Prop B, State Redistricting, Harriet Tubman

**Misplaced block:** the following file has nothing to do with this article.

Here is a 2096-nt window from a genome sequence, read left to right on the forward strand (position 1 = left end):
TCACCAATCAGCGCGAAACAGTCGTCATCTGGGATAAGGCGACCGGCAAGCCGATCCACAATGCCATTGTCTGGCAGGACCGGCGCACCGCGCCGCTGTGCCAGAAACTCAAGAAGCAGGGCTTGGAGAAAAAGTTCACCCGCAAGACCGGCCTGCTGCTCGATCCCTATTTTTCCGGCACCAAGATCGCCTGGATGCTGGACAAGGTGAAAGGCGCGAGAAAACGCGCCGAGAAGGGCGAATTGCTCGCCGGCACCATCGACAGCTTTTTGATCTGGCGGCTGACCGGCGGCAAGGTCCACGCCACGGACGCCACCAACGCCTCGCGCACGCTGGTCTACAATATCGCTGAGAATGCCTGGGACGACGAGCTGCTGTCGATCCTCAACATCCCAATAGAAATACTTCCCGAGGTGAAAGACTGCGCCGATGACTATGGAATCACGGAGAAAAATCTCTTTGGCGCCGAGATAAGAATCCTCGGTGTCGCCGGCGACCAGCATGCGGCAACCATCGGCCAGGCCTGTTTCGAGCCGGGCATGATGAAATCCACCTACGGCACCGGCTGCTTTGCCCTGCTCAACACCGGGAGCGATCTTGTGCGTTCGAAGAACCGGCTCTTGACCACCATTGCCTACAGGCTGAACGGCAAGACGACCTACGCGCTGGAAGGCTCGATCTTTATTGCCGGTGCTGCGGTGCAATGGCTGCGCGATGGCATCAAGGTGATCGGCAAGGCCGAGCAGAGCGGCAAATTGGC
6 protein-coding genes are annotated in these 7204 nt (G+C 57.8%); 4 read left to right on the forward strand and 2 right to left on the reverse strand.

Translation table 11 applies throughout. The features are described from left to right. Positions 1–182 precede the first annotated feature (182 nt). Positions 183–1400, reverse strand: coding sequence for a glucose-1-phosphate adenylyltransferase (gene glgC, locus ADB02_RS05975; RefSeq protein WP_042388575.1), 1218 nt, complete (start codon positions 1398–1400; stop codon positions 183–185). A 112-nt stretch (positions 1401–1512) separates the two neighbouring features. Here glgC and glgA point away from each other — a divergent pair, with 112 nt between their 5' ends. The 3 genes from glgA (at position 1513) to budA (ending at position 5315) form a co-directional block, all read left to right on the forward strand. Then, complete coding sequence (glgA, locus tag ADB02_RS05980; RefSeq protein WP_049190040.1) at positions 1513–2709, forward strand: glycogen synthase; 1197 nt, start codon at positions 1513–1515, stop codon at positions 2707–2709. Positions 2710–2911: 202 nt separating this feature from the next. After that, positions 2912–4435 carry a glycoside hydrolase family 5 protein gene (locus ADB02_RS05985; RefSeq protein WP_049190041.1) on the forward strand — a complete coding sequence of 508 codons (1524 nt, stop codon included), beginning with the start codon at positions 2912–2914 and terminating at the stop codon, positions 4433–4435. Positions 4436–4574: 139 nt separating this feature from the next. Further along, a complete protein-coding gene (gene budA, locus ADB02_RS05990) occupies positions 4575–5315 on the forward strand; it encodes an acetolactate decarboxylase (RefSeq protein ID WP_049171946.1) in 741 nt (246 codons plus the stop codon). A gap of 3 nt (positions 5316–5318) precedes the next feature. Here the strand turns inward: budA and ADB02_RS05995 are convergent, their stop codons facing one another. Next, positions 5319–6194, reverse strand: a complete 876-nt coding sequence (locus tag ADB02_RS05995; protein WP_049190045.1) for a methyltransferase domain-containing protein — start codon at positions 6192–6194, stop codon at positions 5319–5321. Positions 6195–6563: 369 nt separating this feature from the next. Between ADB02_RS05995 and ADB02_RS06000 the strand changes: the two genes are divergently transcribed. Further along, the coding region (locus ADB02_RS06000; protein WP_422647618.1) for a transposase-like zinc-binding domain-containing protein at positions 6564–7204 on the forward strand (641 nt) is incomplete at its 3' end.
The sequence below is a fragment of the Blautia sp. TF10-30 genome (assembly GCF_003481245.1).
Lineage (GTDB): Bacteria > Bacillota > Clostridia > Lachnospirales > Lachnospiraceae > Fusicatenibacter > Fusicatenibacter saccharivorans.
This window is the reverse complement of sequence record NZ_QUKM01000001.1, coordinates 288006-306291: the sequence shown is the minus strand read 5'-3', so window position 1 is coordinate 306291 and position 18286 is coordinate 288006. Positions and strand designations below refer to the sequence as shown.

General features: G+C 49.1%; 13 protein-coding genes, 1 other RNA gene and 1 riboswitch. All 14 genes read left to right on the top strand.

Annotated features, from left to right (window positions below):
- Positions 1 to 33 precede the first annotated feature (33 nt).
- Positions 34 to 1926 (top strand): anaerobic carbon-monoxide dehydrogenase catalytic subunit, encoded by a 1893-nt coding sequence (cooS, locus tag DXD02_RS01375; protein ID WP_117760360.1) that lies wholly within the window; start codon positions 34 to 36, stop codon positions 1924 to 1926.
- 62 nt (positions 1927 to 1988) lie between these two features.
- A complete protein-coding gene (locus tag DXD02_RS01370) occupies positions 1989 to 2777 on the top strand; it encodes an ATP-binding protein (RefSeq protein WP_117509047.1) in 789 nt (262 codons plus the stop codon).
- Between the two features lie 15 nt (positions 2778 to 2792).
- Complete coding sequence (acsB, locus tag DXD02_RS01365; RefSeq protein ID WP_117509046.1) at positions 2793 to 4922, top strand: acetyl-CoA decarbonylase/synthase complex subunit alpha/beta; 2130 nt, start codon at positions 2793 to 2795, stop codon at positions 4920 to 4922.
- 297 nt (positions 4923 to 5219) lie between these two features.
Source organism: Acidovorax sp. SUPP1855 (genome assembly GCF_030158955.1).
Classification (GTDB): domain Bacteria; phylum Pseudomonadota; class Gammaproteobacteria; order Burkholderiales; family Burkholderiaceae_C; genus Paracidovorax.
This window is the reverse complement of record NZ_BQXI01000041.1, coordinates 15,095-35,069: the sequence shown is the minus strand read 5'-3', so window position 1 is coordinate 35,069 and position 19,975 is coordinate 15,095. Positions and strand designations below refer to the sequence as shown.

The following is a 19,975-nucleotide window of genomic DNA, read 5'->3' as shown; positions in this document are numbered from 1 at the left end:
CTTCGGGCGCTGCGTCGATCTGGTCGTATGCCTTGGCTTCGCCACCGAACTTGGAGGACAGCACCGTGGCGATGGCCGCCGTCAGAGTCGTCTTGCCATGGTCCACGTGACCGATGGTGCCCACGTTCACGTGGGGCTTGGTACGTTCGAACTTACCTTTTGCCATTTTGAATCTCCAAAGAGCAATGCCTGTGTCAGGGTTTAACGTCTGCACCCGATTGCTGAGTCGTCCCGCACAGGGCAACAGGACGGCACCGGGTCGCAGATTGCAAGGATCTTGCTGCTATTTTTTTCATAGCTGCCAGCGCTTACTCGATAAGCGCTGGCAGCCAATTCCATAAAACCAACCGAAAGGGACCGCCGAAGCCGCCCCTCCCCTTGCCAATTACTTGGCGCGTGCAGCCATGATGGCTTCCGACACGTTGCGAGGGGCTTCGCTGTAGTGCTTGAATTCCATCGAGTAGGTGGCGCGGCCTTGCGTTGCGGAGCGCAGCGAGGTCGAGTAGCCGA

Speaker 1: 00:00 San Diego City Council voted Monday to stop fighting a legal battle to preserve proposition be an initiative that changed the way the city paid its employees when they retired at stake is potentially millions of dollars in public money. This week's vote shows a majority of the city council siding with the labor unions who never liked switching from guaranteed pensions to 401k type retirement plans. Joining me to discuss this now is KPBS metro reporter and Ruben. Thanks for being here and yeah, my pleasure. What was the reason that the city decided to switch initially from the guaranteed pension to a 401k type plan? 401K style plan, which is a defined contribution plan, is kind of like a savings account. So you contribute to it, your employer contributes and you earn money through the growth and the stock market. And then when you retire, that's the money that you have to live off of for the rest of your life and a pension system or a defined benefit plan. Speaker 1: 00:51 Um, you're also putting in money Europe, employers also putting in money, but when you retire your guaranteed income under the law until your death. So the risk of losing benefits, uh, because of a market crash or recession or whatever, it falls on the employee under the 401k system. Um, the risk falls on the city and taxpayers under our pension system. And public employees often make less than they would, you know, in, in income than if they were working in the private sector. Pensions are often less generous than a 401k retirement benefits. Not always, but sometimes. And so public employee unions often argue that the security, that a pension plan, uh, provides in retirement is one of the few, uh, things that, that cities have to attract the best kind of workers. So the proponents of prop, he had essentially argued that the entire idea of a pension whereby the city and taxpayers are responsible for pain. These retirement benefits up until an employee's death is unsustainable. I spoke to Scott Sherman who voted against the city council's action yesterday after the meeting. And here's what he told me, Speaker 2: 01:54 they're going to try and force the city to go back to defined pensions instead of 401k plans, which is what took us to the bank that, you know, to the brink of bankruptcy here, not more than eight or nine years ago, but you know how quickly people forget. Speaker 1: 02:09 So Andrew, you know, the market is upright now and so four one ks are doing relatively well. Is it true to say that this would be a much bigger issue to the general public if the markets were down? Possibly if we were in a recession or if the stock market suddenly crashed, uh, employees in that, those 401k style plans would potentially be losing a lot of money. And if they are close to retirement, that would be a really big worry for them. Um, it would also mean if there were more employees in the pension system that the city would be on the hook for paying out more money. So, uh, you know, ultimately the difference between a four oneK or a pension is who's taking on the risk. And, uh, who is, you know, granted that security. So the last time there was a crisis, you know, libraries would cuddle up to public services were cut as a result of the city trying to make up its pension fund. Speaker 1: 02:56 Um, now this debate of ahead of fund retirement's for city workers is something that cities all over the state are struggling with. How many other California cities have switched to 401k plans instead of guaranteed pensions? Zero. And that was part of the, uh, argument it during the property campaign that if the city of San Diego, uh, makes this bold step into the new future and decides we're no longer going to be, you know, maintaining this unsustainable a system of pensions, other cities will follow suit. What happened instead is that the city made its change and other cities kept, uh, you know, offering pensions and, uh, the city has then developed a very difficult problem of recruiting and retaining the most talented workers. Someone might come to work for the city of San Diego, say as a, as an engineer or a, you know, a finance officer or whatever. Speaker 1: 03:43 And to gain a few years of experience and then move on to La Mesa or the county of San Diego and, uh, get a much more favorable retirement plan there. So the city is basically back at square one. How much is it spent in legal costs over this whole battles to date? Because the city lost this case all the way up at the Supreme Court. It has been ordered to pay the legal fees and the expenses of the unions. Uh, they put that cost at about one point $3 million as of March 31st, although that's a somewhat incomplete figure. Um, so the costs are likely higher and they will continue to grow as this legal battle continues. Now the council voted yesterday to support a quote Warren tow process. What does that mean? Yeah, it's a relatively rare process, but it's the process by which the courts will be able to or would potentially invalidate proposition B. So the unions, uh, the first step is the unions have to go to the attorney general, the State Attorney General, and ask for permission to sue the city of San Diego on behalf of the state of California. Speaker 1: 04:44 A little bit of background. So San Diego is what's called the charter city. We have a city charter and that allows it a little bit more autonomy in some areas, but they have to maintain a charter that complies with the superior state law. Um, and so given that the city broke state law with, uh, enacting this charter amendment, the unions will attempt to act as the lawyers for the state and say that the state has to step in here and order the city to correct its mistake. Uh, it abused. It's privileged as a charter city and the charter has to be corrected. So Andrew, do you expect any legal challenges to this lawsuit that would lead to the removal of the pension roof? We'll measure from the city charter. I think it's likely that the proponents of prop B, we'll, uh, we'll agree that this lawsuit, um, you know, that's quo would run to proceeding. Speaker 1: 05:29 Should continue because that's where they're going to make the argument that property should be preserved. Um, but what would probably happen is that because the city essentially decided yesterday, they are going to be arguing, although they're the defendants in this case, where they would be the defendants in this case, there'll be arguing the same thing as the plaintiffs, the state of California, and this, the, the unions. So a, the proponents of prop B could attempt to intervene in the lawsuit and basically say, you know, we, we want our due process here and we want to act as, as a third party of interest. Um, and we should argue in favor of property. Thanks for bringing us up to date, Andrew. Yeah. Thank you, Alison. That's Kpbs Metro reporter Andrew Bowen. Speaker 3: 06:07 [inaudible]. Speaker 1: 00:00 Taking the politics out of drawing district lines and maintaining an independent process. That is what California says it is doing as it opens the application process for the next citizens redistricting commission for 2020 Elaine Hell is California state auditor who oversees this commission and she is joining us with details. Elaine, welcome. Thank you so much for having me. Tell us more about the citizens redistricting commission. Why was it created and what does it do? It was created by initiative. The voters approved an initiative back in 2008 prop 11 and basically what that initiative said is the in the people of the state of California wanted citizens to be drawing the district lines for not only legislative districts but congressional districts as well. And then we have board of equalization districts. So what this commission, it's a 14 member commission. They have a huge responsibility. They take census data, other information and essentially determine what the districts will look like for our state legislature, both the Senate and the assembly, our congressional districts. Speaker 1: 01:00 And as I said, the Board of equalization districts and before the independent commission was created, the legislature was responsible for drawing the district maps. Uh, why was it important to give ordinary citizens this authority? I think the initiative drafters felt that some of the districts were being gerrymandered. They were being drawn in such a way to guarantee a election of either party, Republican, Democrat Cetera, and the voters really felt like we need to have the power to elect who we believe should be representative of the people of the state of California. So they felt the best way to do that would be to have regular citizens hopefully, uh, apply and serve on this commission to draw district lines that really made sense and reflected the communities throughout California. What sort of criteria does the commission consider when drawing district lines? Well, the criteria that what we're looking for in commissioners is the ability, very strong analytical skills because they have to use census data and that census data, we'll tell them what the communities look like throughout the state. Speaker 1: 02:01 So they really will need to consider that information. But really very important is to hear from the people of the state of California. So the last commission spent a lot of time, uh, hosting public meetings, uh, up and down the state hearing from different communities to see, you know, what their perspective was. Let's keep communities of interest together. Let's not split people up into a different districts so that the districts again really do represent the various regions in the state. So what was the outcome of, of the first redistricting commission? Did it actually lead to more fair electoral maps or more competitive elections? Absolutely. A resulted in more competitive elections and uh, I believe, and I think the commission, the existing commission, the 2010 commission would, would suggest that the district lines that were drawn by that commission and approved by that commission really make more sense for the state of California that you don't have districts that are really kind of oddly shaped too to keep certain, um, political parties or residents residing in particular communities. Speaker 1: 03:03 So the, the districts that were drawn by that 2010 commission were very successful and very representative of the state. And I think part of the success of the commission, uh, is reflected in the fact that California has now become a model for a lot of other states to consider something similar for their states. Do you still see the potential for outside interests to disrupt what is supposed to be an independent process? There certainly is the potential for that, but that's one of the things these commissioners have to be able to handle. His hearing from a variety of different people, variety of different perspectives certainly may feel some political pressure, but ultimately be able to make a decision, the ability to be impartial, the ability to make a decision that is in the best interest of the people of the state of California. That's what the 2010 commission did. Speaker 1: 03:48 And I believe that's what the 2020 commission will do. Are there policies and practices in place to prevent that from happening and to sort of guard against it? Um, the commission itself establishes its own rules and regulations as to how they're going to carry out the process. The last commission did, they hired consultants. They hired experts to assist them. So it's ultimately up to them to decide. Now the legislature cannot go in and make any modifications to the initiative as it was written by different interest groups that put got the initiative on the ballot in 2008 so that really, that has been protected from any outside influence from that perspective. And as you know, the u s supreme court is set to rural in the next coming weeks on two partisan gerrymandering cases and also on whether next year's census should include a new and controversial citizenship. Question. Do you have any thoughts on how that question may impact the census in California and as a result impact California's district maps? Speaker 1: 04:46 Well, the decision certainly if it's decided that it's included on the, the census w will certainly have an impact on people being honest and forthright and including themselves in the census. So that will have an impact on the ability of the commission to really draw lines that make sense for California. Um, we really don't have an opinion on what the Supreme Court's going to do, but certainly that's something that commission is going to have to take into consideration. What would you say is at stake with the formation of this commission? Uh, the future of the state of California. That's why we named our website for this selection process, shaping California's future because this 14 member commission will be drawing district lines that will exist for 10 years until the next, the 2030 commission has established. So that's several election cycles for the assembly in the Senate and certainly several election cycles for congressional districts and, and the Board of equalization district. Speaker 1: 05:40 So it's about the future of our state. This commission has a major responsibility. What sort of lessons were learned from the first citizens redistricting commission process? I think the biggest lesson that was learned is that it was a resounding success, uh, that ordinary people, ordinary citizens who want to be civically engaged, who really care about our state. And I hope there are a lot of people out there who are interested in applying this time really can make a difference for our state because the districts that were drawn are truly reflective of the communities in California. And we're hoping that that continues with this next process and to go back, are you personally responsible for selecting the 14 members of the new redistricting commission and what's that process like? It's actually a pretty lengthy process. I mean the initial applications, as we said started yesterday, June 10th and that continues through August nine to 60 day window. Speaker 1: 06:32 Very easy application to a complete online on your phone. You can go to a public library if you don't have a computer. Supplemental application starts on August 12th goes through September 11th a little more rigorous and then the applicant review panel, which has staff in my office, three individuals, one Republican, one Democrat and one not affiliated, have to call through all those applications. And we're hoping there are thousands like there were last time to identify the top 120 individuals. Then they will interview those hundred and 20 and those will be live streams. So people, if you don't apply or you, you don't make it to the final one 20 you can still be engaged in this process and provide comments about the finalists. I have been speaking with Elaine, how California state auditor who oversees the states independent redistricting commission. Elaine, thanks so much for joining us. Oh, it was a pleasure. Thank you for having me. Speaker 2: 07:24 [inaudible]. Speaker 1: 00:00 The Colorado River provides more than 70% of San Diego county's water, but it also supplies a total of 40 million people in the southwest and the river is running short on water. This is pushing some states to tap into every available drop before things get worse. In the first of a series we're calling the final Straw, k u n sees Luke Runyon reports on a controversial effort to make one Colorado Reservoir bigger Speaker 2: 00:25 Tyson long drives his black pickup truck in the foothills outside boulder, Colorado. The narrow dirt road twists and turns through pine forest and past houses with yard signs that read stop gross reservoir expansion. This is a good vantage point. We are at the corner of long and his wife, April Lewandowski, live near the reservoir in an area called Cold Creek Canyon. As we get closer to the dam, they imagine trucks full of building materials barreling toward us. People are going to get in car wrecks and people are going to get killed. I'm convinced that's going to happen and that's why I keep hitting the safety nail on the head that those trucks could become a reality. The utility that owns the reservoir, Denver water wants to increase the size of the dam by 131 feet and fill the human made lake with more water from the headwaters of the Colorado River from an overlook. The dam is a deep wall of concrete situated between the tree lined canyon walls. Speaker 3: 01:28 What do you mean you look at how the land splays out. I mean you can see why they want to do that. Is it just, it's so much wider all the way around. Speaker 2: 01:37 If the expansion goes through, this would be the tallest dam in the state and where we're standing would be underwater. Like there's nothing that we get from this. Like we don't get the water from it. We don't get a better, like we've never been told we were going to get a better road or wider road. Speaker 3: 01:54 It is a major construction project. There's, I don't want to gloss over that. It will have impacts to the local community. Speaker 2: 02:02 Jim Lochhead is the CEO of Denver water that utilities been pushing for the expansion since 2003 that's when a lack of snow caused the agency to nearly run out of water and one of its service areas. Speaker 3: 02:15 This is a project that's needed today to deal with that imbalance and that that vulnerability and to give us more drought resiliency. Speaker 2: 02:24 Safety concerns are just the beginning of the projects. Opposition environmentalist are suing, arguing the expansion will harm endangered fish. A group of local activists say the additional water will spur unsustainable population growth and the utility is now sparring with Boulder county officials over a land use permit. No one wakes up in the morning and says, Gee, I hope there'll be a seven year damn construction project in my backyard, and a Mcdermott also lives near the banks of gross reservoir. She spoke about that permit at a public meeting in March. This project represents an effort by Denver Water Board to actually grab water while they can before federal legislation and management of the Colorado River basin is imposed. What Mcdermott is referring to is a disconnect in the watershed states downstream. Like Arizona and Nevada just signed a new agreement that keeps them from becoming more reliant on the river. Meanwhile, upstream in Colorado, Wyoming and Utah, the opposite is happening. There really isn't unused or excess water out there. That's University of Colorado water policy researcher Doug Kenney. Speaker 4: 03:33 So every new water project we build is undercutting the reliability of every other water project we've already built. Speaker 2: 03:41 A longstanding compact gives upper basin states the legal cover to continue developing projects like the gross reservoir expansion. Kenny says that adds additional pressure to the river. Speaker 4: 03:53 I think that limiting factor would be the co, the economic cost to these projects, but, but currently there's little evidence to suggest that's what stops these things. You know, it's politics and it's uh, it's how well mobilized the political opponents are to these projects. Speaker 2: 04:10 Meaning to justify the costs of these big builds water managers throughout the Colorado River's upper basin have to convince a skeptical public. They're absolutely necessary. I'm Luke Runyon in Greeley, Colorado and that was k UNC repo to Luke Runyon who joins me now with more. Luke, thanks for joining us. Thanks for having me. Now. In the Intro, we pointed out that San Diego is trying to reduce its reliance on water from the Colorado River. How is it that California is trying to reduce his demand and states like Colorado where you are, are planning to build dams to increase the water use. It's really a story of a tale of two basins. So the Colorado River is divided into Al upper basin and the lower basin and that was um, because of a 1922 agreement called the Colorado River compact that divided those two basins up and it divided the river's water equally. Speaker 2: 05:05 And so states like California and Arizona over many decades have been using above and beyond what they were allocated in that compact. So right now they're trying to reign in their water use in order to, um, be more compliant with what the Compact actually says. Whereas in the upper basin, the opposite is true states up here in Colorado, Wyoming, Utah, New Mexico haven't grown nearly as quickly as states in the lower basin. And so they've been under the amount of water that they were allocated under that compact and they've been spending the last several years trying to figure out how they can use their full allocation. Would you say that stories like the one that we just heard gives extra urgency to California to find alternative sources of water? I think it because you have states like Colorado and Utah and Wyoming that are saying, you know, we've left enough water in the river that California has been using our surplus water for years and years and we want to level the score and we want to claim some of the water that's, um, that's legally ours to, to use. Speaker 1: 06:18 So San Diego relies on the Colorado river for, for more than 70% of its water supply. How much of Colorado's water supply comes from the river? Speaker 2: 06:27 It's a considerable amount. Um, the state uses a network of, of Trans Mountain diversions. These are tunnels that were dug through the mountains from western Colorado to eastern Colorado. Um, it's, it's a considerable amount of water that um, the Colorado river basin supplies not just in Colorado but in Utah, Wyoming, New Mexico, Arizona, Nevada, California, and even a portion for the country of Mexico. Speaker 1: 06:55 Right. So the upper basin, you were talking about the two basins, the upper basin, where you are, how long do the estimate it'll be before you need more of that water? Speaker 2: 07:06 Well, that's why these dams and diversions are being talked about now because the water managers here say that the need is right now. Um, the, the story that we just heard about gross reservoir expansion that serves Denver Water and Denver water says in dry years, portions of its service area are already close to running out of water. And so they would say that the need is, is right now, and that's due to a temporary drought, but also the longterm trends of climate change, which are going to reduce the reverse flow, um, and population growth, which is happening in quite a few pockets within the American southwest. Speaker 1: 07:46 Well, California is looking at spending a lot of money on finding alternatives like diesel you up in Colorado are looking at ways to damn the Colorado River and use more of it. Speaker 2: 07:56 Yeah. And uh, you are starting to see some proposals in certain parts of the basin that are, you know, some people would Mike considered kind of outlandish. Um, there's this long idea of augmentation, which basically means bringing in fresh water from other areas, whether that's desalination or other river basins throughout the United States and building massive pipelines to pump that a freshwater into an area like the Colorado River Basin, which is short on water. Um, so I think we're reaching a point now with water scarcity in the southwest where no idea is being left off the table Speaker 1: 08:31 and there's a lot of debate about how this agreement should be reached. How close are all these seven states to, to reaching some kind of an agreement on how to manage the water before maybe federal or a government regulations step in. Speaker 2: 08:48 I guess the way that water managers function on the Colorado River is through an ongoing series of agreements. It seem like the management is ever going to be fully complete. Um, but just recently you had a congress and the president sign a drought contingency plan. Um, this is basically trying to keep the rivers largest reservoirs from crashing to levels where you wouldn't be able to push any water through them. Um, and that's requiring cutbacks in states like California and Arizona and Nevada. Um, and then water managers are going to start up a whole new series of negotiations here pretty soon. Um, they're looking at re upping some guidelines that they had agreed to in 2007 and that's going to be a much more wide ranging negotiation than we saw in the drought contingency plan. They're going to be leaving no stone unturned during those negotiations to figure out what the future of the Colorado River actually looks like. Well, thanks for bringing us a perspective from further up the river. Like thank you. That was k UNC reporter Luke Runyon. And His story is part of a collaborative series from the Colorado River Reporting Project at K U N C K e r in Salt Lake City and Wyoming public radio. Speaker 5: 10:03 [inaudible]. Speaker 1: 00:00 It's the story of an icon who shaped America in ways. Many have never heard parts of Harriet Tubman's life. Novelized giving her bravery, its rightful place in history. Her story is told by New York Times bestselling author and native San Diegan, Elizabeth cobb's. The new book is called the Tubman Command. And Elizabeth joins me now. Welcome. Really pleased to be here. Jane. Thank you for having me. So this book gives us a novelized account of Harriet Tubman's life and service to America. How closely does her story in this book parallel with the facts of history? It's very closely parallel because I'm a professional historian, so to me it's, it's, you know, it's always kind of a challenge, like a little puzzle. How much of their real facts can I stuff into something without people thinking, Oh, I'm reading a history book. You know, I want them to not just know Harriet Tubman better. Speaker 1: 00:49 I want them to feel what it was like. You know, this amazing spy in American history, this know crusader for justice. And there she is with her literally feet in the swamps of South Carolina trying to, you know, turn the world around and trying to make sure that the civil war turns out like we think it ought to. And so why, right Harriet Tubman story as a novel rather than a chapter in the history books. I mean, she's such a great hero of American history that people kind of know her name, but what they know they could write on the back of a cocktail Napkin most folks. And so I think it's a real challenge. And to me a real service, I hope to the nation to help people again, sort of feel her story, to have it come alive in the imagination so that everybody understand, you know, why this woman would be the great woman to have on the American currency. Speaker 1: 01:35 That's not why I started the book, but it's certainly become a crusade since. And what aspects of Harriet Tubman's life were you able to explore in this novel that we don't often read about in history books? You know, I think, well first of all there's the just her spy career with the, with the Union army in the civil war and this amazing raid that she led that is, people don't often talk about. And I think, you know, women in history, people of Color in history, DNA, we tend to, they tend not to get into the big scenes. And yet this is like a crazy big scene of the American civil war. And so it's very fun to write about that. And then the other thing I think people don't appreciate about her is just, you know, she was a person, she was a daughter. She had four sisters and four brothers and parents. Speaker 1: 02:18 She helped her rescue from the south. She, um, was a mother, and you mentioned it early that there's not a lot that people know about Harriet Tubman. You know, what's taught, um, about her in many history books is that she freed slaves, uh, through the underground railroad. But we don't hear much about the role that she played during the civil war with union troops. What can you share about her role? She was sent south by the governor of Massachusetts, John Andrews. So a man, very high up, obviously in Massachusetts thigh. She's a person who's going to be very valuable to the union cause and she went at government expense to South Carolina in 1862 and while she was there, she served in a variety of roles, one of which she served as a nurse. But she, I think more consequentially for the role. She was an interpreter. She was a person who was kind of a go between, between slaves who are escaping into the union lines. Speaker 1: 03:11 We didn't trust a white face, but those were people who had, you had this stuff that became the basis for military intelligence. He also, believe it or not, helps to lead to American gunships. I mean naval warships up the rivers of South Carolina and in this spectacular, right. And then she's doing it. And yet, you know, she's a person like us. She has people she's loved, she has people who didn't fulfill her expectations. She made mistakes, she has regrets. And so understanding how somebody can be so human and at the time, same time, such a hero is does I think. Fascinating. What do you think inspired Tubman's bravery and encouraged? Absolutely. It is a kind of a weird thing. How does one person who sees things that everybody else sees but just decides to take it upon themselves to, to right a wrong. And that's something that is a question that faces at every moment in history. Speaker 1: 04:06 It paces us today who, who stands up, who does stuff. And if you one time brave it, if you one time make that Ron, if you get yourself free, then you suddenly see, oh maybe this is feasible, maybe it's possible. And then once you know that something's possible for some people they just, they can't give it up. Is that what you hope people take away from your book? Yeah, I hope so. I mean, I hope that they feel about Harriet Tubman as I do, which is just an outstanding American patriot. And um, you know, she's part of all of us. You know, she worked for all of us to make our country a better place. And she did you say she's an outstanding American patriot and yet we learned so little about her and our history books in school. What do you think that says about our history books? Speaker 1: 04:54 I think we're just very short sighted. You know, sometimes that's the thing of the month and you know, and, and so Harriet Tubman does get worked in where as maybe she didn't get worked in at all and she gets a sentence or two, but we don't really probe deeply. And, and for me that is one reason to write fiction, to try to take these minimal facts and kind of really liked them and put a spotlight on him so that people walk away going, Oh gosh, now, now I really get it. And I understand you launched an initiative to organize historians, to lobby the treasury secretary to put Tubman on the $20 bill. Why was that so important? I think, you know, that whole campaign, which I wasn't a part of initially took place in 2015 was really all about trying to honor the fact that women are half our population and in a democracy. Speaker 1: 05:39 And in fact, in every other world, democracy, no large democracy in the world. Women do figure on their currency. And so I think that, um, what was interesting is that Harriet Tubman in a huge nationwide vote was voted by 600,000 Americans. A lot of them school kids as being, yeah. The woman who most merits it. What was your reaction when you heard the Trump administration was, was putting that on the back burner? Yeah. Now that the, since then the Trump administration has said, um, the secretary of the Treasury has been, Mnuchin has said, you know, we're just, it's not even going to be while he has this guy's in office, we're not considering remotely. In a way, I wasn't surprised, but I am horrified and mortified and ashamed of us as Americans. I'm also proud, I'm really proud of what we've all done as Americans to try to further the cause of freedom. Harriet Tubman is just one of our best examples of that. I've been speaking with Elizabeth cobb's. Her new novel is called the Tubman Command. Elizabeth, thank you so much. Thank you, Elizabeth. COBB's. We'll be speaking about her book tonight at seven 30 at Warwick's in La Jolla. Speaker 1: 00:00 In a retirement home. In Ocean side. There's a man with a story straight out of a movie KPBS report or Matt Hoffman tells us about a former actors, Hollywood history. So come here and welcome to my cottage here. 87 year old ed Faulkner is taking us inside his room at Brookdale Oceanside. He sits down and pulls out a photo album full of candidates from old movies. This is from a current stock where I hit punched and go down in the mud slide. Speaker 2: 00:27 [inaudible] Speaker 1: 00:30 Faulkner has appeared in many Hollywood films, including John Wayne's 1963. Mcclintock this was a fight sequence from McClintock pat. We, so we are, and of course he beats me up. I never wanted to fight. Yeah, it was always a bad guy. Speaker 2: 00:49 [inaudible] Speaker 1: 00:53 Faulkner grew up riding horses in Kentucky, which he says gave him an edge for Westerns. That's how I got it started with, you know, they were doing a lot of western series and uh, you had an advantage if you wrote a horse. She's telling the truth, Mister the clinic, we wasn't doing nothing. Well, that's not important right now. They called John Wayne Duke and Faulkner was in six of Duke's movies. Yeah. Speaker 2: 01:16 [inaudible] Speaker 1: 01:20 even played a leading role in Wayne's 1968 Vietnam war movie. They were going to cast it themselves and it was called the green berets. So I saw Julie Christus out, how am I gonna work this? I'd done one movie with me. So, uh, it sounds Corny, but I wrote a letter and I said something like a deer. Duke like yourself. I want to say that's as long enough. How about a change your hats? Maybe baret Speaker 2: 01:50 [inaudible] Speaker 1: 01:55 Faulkner says over the years he and Wayne became friends. I played literally hundreds of games of chess with him. And as I tell people, I occasionally let him win. Wayne even cast Faulkner and his family and the 1969 western, the undefeated is there, came up bases. How are these your girls as his, yeah, he says a luster. Luster. Bayliss was, was wardrobe. He loved, it was great. He was wardrobe. He says, bottom in wardrobe that came out, you know, just, and it was a period piece and that's how they got to, oh, are you per chance in the warm Mr. Thomas? Yes. Captain I was, Faulkner also shared the screen with the king of Rock, so I turned to go loose. He was in to Elvis movies, including tickle me in 1965. Shop it or I'll drop your sister, Mr. He was really nice. Speaker 2: 02:49 [inaudible] Speaker 1: 02:52 I enjoyed him. He's a good guy. Before he was on the silver screen, Faulkner was acting in TV shows in TV. When I got started, it was, uh, in, uh, 61 years ago, which would make it 19, uh, uh, 58. When I started, the daily rate was $80 a day. Faulkner was in dozens of movies and hundreds of television episodes, but he says they weren't all classics Speaker 2: 03:19 maybe versus unlike monsters Speaker 1: 03:21 was the weirdest one. I think it was. The script was no crash. It was a past career too. It was terrible. Speaker 2: 03:27 [inaudible] Speaker 1: 03:34 Faulkner says, looking back on his career, I've just been blessed in my life. Faulkner now lives in a retirement home in ocean side so he can be closer to his youngest daughter, Leslie, at the senior center. He enjoys sharing movies with friends. Whatever, three, four months, I'll pull out one of my movies and, uh, we'll advertise it, you know, and I'll go down and I'll tell him this, this movie was made 52 years ago. I was 35. Oh, we made it. They say, is that you? Yeah. After the 1970s, Faulkner's scaled back his acting. I've done what I wanted to do. I'd made some nice buddy. He hopes when people see movies he's been in, they have a good time. Oh, I hope they have fun. Enjoy the movies. We have a good time making the film. Matt Hoffman, K PBS news. Speaker 2: 04:22 [inaudible].